Unless you are dragging some loot back to base, try to travel light. You will be faster, use less energy, and be able to carry more useful items as you go.

This does, however, mean that you don’t need to pick up every single little item you find. Nobody needs 80 matches, or 3 hatchets, or a pair of storm lanterns. Leave these back at the base, or make note of where they are so you can pick them up on a looting run.

Lastly, if you are going out to hunt, bring a bow or a gun and a knife. If you are chopping wood, bring a hatcher. If you off to go looting, bring a crowbar. Not all of them at once!

5. You need to plan your excursions carefully

Unlike many other survival games, The Long Dark is extremely reliant on realism, and a big part of real wilderness survival is about being prepared.

If you just pick a direction and start wandering until you need to rest, you’ll often find yourself cold, hungry, thirsty, and potentially chased by wildlife.


Take your time scouting around your initial base—find an area that has something you want, like food, equipment, wood, etc, then take your time looting. Don’t just go running off, because you’ll quickly get lost and may find it difficult to get back to your base where all your stuff is.

6. It’s just as much an exploration game as it is survival

In The Long Dark, taking it slowly can be beneficial. You’ll use less energy by walking instead of running around, and you’ll be less likely to attract wildlife too. More than a few of my games have been hampered by rushing around too much, wasting a bunch of energy and being chased by wolves that I accidentally stumbled upon.

Items are hiding everywhere in The Long Dark.

Even more importantly, if you rush around looting everything as quickly as possible, you’ll miss out on a few secret hiding places. Under beds, behind stairs, between cupboards—items are hiding everywhere in The Long Dark.


By walking, instead of running, you get an opportunity to enjoy the gorgeous art style, the wonderful landscapes, and discover the untold stories of this darker, quieter world through the remnants left behind.

And you’ll be less likely to come face-to-face with a bear as well.

7. Don’t get confident because you have weapons

There are a number of ways to defend yourself in The Long Dark; knives, hatchets, bows, rifles, even a flare gun. But it’s important to never really feel confident, no matter how skill you might be with them. This is not a combat game; you will end up dying if you go all Duke Nukem on the local wolf pack.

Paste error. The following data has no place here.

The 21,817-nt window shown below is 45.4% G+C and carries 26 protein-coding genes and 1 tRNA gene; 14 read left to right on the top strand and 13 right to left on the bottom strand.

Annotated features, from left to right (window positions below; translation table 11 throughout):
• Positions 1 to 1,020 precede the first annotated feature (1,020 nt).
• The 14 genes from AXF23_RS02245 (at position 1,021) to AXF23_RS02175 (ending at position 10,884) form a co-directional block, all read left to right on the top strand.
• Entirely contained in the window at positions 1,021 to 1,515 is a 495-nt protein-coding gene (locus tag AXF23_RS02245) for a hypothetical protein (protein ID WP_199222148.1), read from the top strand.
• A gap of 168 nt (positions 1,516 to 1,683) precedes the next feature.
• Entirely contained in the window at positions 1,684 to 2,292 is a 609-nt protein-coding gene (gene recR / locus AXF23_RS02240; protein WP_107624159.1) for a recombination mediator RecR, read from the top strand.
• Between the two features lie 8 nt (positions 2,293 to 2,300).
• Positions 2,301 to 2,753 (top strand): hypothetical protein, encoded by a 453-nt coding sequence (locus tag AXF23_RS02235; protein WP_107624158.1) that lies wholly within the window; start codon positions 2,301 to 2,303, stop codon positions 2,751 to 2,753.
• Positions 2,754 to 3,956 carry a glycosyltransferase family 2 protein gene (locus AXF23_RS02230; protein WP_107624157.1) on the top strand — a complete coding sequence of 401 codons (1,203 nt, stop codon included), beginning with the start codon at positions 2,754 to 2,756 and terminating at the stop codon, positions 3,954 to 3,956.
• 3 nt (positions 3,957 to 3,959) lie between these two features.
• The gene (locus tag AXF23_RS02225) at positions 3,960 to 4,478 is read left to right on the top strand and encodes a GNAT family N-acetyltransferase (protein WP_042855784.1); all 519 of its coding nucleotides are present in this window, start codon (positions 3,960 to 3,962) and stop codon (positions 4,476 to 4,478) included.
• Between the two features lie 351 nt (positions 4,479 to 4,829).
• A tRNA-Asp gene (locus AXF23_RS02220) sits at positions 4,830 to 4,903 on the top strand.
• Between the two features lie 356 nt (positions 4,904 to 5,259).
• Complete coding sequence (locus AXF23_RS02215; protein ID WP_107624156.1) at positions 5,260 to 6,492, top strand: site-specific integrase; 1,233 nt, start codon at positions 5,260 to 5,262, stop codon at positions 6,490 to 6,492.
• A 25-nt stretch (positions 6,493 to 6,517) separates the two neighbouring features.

Combat weapons are really more useful as tools, and if you think you can take on a bear with a knife, then I’ve got bad news for you.


Keep a flare-gun or hunting rifle on hand in case of animal attack, but generally only intentionally kill beasties if you are trying to get food, gut or hide. And make sure you only take one on at a time—trying to Rambo a pack of wolves won’t end well.

8. Always have torches

The Long Dark earns its name—you’ll find that the days are a lot shorter than you’d think, and there are plenty of darkened caves and cabins to explore. Without the help of a storm lantern or a set of torches, you’ll spend most of your time squinting about and missing items while you’re exploring.

Torches are a Long Dark survivor’s best friend.

Torches are a Long Dark survivor’s best friend. They scare off wildlife, they extend your looting time by a significant margin, and they aren’t too difficult to craft.


Always have a light source on hand. Torches are the easiest to make or find, but flares are also highly useful, as is a storm lantern, or a flashlight (though this only works intermittently).

Same goes for fires—if you’re stuck outside at night, build a fire ASAP to keep away the cold and the wolves. You can also pick up temporary torches from fires as well.

What are some of the things you wish you knew about The Long Dark before starting your game? Let me know in the comments below!